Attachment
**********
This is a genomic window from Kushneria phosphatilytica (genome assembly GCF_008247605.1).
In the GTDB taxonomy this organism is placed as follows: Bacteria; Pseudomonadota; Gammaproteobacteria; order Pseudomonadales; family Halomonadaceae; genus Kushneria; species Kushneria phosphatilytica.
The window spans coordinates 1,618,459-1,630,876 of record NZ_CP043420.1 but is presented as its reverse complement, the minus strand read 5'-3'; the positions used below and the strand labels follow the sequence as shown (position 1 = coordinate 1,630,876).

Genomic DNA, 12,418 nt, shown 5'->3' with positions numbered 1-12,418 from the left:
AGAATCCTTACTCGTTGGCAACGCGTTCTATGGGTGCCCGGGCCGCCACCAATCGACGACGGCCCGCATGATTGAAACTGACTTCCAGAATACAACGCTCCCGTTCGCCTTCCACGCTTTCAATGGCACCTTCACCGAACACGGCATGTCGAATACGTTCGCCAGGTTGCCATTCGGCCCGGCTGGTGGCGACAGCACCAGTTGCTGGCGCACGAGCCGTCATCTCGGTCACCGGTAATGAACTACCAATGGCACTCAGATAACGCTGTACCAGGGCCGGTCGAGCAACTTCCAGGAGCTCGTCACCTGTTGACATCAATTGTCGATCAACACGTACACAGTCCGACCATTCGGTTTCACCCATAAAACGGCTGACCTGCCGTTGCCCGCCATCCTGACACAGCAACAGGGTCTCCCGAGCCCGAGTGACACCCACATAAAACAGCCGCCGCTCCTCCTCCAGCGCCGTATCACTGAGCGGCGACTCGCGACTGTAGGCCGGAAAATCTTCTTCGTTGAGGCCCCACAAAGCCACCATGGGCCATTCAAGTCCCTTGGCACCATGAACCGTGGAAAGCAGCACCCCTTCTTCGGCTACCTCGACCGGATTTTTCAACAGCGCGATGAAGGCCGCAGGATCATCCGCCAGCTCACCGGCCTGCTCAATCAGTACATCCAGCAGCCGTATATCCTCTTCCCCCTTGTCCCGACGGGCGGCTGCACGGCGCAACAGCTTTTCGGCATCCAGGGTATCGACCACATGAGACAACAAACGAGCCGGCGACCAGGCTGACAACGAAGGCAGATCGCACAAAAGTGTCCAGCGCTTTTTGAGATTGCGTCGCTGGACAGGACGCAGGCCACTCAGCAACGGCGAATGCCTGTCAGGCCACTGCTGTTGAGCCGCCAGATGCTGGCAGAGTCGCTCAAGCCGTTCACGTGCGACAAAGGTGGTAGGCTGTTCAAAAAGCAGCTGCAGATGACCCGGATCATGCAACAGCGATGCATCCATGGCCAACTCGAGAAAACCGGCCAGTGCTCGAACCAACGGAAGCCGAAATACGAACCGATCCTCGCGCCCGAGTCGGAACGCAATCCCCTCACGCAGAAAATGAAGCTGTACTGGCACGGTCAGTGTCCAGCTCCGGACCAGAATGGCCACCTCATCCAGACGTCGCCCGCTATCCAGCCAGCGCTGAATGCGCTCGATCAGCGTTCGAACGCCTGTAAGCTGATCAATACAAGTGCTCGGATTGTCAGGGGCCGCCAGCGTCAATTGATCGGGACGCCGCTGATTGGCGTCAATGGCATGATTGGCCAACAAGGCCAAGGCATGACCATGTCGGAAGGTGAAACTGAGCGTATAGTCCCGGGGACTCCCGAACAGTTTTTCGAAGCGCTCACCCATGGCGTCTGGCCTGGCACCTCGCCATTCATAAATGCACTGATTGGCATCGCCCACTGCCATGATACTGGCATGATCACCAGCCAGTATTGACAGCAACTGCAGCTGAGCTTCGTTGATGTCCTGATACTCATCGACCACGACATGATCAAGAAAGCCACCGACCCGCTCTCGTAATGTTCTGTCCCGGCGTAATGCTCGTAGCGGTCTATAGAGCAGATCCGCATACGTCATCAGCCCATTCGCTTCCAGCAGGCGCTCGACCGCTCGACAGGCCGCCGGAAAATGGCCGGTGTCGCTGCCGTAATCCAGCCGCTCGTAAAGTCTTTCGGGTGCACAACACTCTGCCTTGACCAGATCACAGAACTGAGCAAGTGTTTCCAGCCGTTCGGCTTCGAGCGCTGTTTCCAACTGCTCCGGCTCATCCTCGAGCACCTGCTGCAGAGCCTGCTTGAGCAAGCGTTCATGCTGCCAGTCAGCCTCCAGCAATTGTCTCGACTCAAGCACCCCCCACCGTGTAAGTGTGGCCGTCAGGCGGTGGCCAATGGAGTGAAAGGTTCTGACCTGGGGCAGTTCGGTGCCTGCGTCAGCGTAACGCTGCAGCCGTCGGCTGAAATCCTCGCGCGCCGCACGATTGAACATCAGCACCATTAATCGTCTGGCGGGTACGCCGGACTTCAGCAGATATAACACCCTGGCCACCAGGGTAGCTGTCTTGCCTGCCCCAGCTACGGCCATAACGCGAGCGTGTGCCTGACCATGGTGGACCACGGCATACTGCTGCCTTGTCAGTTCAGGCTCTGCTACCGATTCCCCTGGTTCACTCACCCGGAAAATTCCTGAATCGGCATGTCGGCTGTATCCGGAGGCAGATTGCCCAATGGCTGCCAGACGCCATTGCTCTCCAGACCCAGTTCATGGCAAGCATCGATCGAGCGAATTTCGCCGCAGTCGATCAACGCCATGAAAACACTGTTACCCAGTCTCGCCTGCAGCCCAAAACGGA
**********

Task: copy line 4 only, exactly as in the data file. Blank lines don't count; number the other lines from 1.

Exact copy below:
Genomic DNA, 12,418 nt, shown 5'->3' with positions numbered 1-12,418 from the left: